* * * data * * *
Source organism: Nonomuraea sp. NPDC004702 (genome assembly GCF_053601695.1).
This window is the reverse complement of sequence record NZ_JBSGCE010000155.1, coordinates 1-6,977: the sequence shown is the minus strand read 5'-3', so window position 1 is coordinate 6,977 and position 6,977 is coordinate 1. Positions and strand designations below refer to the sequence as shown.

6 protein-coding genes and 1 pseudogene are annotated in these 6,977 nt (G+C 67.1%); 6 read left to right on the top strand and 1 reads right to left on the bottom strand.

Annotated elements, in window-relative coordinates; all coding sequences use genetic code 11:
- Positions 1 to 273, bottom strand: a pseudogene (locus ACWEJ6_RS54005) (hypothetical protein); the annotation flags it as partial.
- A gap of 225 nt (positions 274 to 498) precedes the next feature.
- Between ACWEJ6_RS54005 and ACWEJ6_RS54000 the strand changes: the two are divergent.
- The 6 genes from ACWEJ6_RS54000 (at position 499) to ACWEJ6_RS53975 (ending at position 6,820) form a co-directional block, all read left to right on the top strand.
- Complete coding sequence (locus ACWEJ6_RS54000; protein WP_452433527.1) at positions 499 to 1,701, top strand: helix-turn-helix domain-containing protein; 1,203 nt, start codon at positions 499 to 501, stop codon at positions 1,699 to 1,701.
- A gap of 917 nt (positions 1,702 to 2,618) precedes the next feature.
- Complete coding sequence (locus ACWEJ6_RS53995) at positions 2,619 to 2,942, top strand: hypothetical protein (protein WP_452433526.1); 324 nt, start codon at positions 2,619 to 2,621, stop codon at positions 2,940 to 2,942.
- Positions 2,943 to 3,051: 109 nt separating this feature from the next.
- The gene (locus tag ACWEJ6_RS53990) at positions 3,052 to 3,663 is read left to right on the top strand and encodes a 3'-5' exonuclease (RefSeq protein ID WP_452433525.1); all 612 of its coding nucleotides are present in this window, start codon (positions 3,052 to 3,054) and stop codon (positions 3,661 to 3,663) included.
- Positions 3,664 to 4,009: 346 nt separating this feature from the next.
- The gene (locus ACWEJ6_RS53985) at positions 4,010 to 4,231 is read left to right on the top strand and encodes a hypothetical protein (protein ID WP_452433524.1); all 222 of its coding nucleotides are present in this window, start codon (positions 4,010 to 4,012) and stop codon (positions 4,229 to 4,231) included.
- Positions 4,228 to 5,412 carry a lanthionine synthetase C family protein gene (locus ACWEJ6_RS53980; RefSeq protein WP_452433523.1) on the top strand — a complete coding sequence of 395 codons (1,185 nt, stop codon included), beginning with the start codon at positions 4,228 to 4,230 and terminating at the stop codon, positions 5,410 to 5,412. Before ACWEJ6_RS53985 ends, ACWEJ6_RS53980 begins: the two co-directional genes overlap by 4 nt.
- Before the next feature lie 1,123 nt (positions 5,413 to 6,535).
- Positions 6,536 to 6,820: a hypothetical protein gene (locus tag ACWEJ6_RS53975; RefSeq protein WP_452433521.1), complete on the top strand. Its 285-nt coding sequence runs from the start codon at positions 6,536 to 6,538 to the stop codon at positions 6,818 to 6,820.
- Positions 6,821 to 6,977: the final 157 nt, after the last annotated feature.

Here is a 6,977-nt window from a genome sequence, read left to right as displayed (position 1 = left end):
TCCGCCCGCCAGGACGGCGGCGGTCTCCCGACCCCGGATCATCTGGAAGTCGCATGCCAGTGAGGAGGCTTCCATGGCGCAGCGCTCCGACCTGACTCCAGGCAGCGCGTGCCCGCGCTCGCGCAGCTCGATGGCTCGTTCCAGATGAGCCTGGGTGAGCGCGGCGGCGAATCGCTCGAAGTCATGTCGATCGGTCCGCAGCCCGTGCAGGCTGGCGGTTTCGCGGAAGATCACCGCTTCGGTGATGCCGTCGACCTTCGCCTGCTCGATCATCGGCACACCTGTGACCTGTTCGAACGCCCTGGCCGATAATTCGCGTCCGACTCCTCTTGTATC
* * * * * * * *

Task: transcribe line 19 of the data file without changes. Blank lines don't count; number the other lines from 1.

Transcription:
- Positions 6,821 to 6,977: the final 157 nt, after the last annotated feature.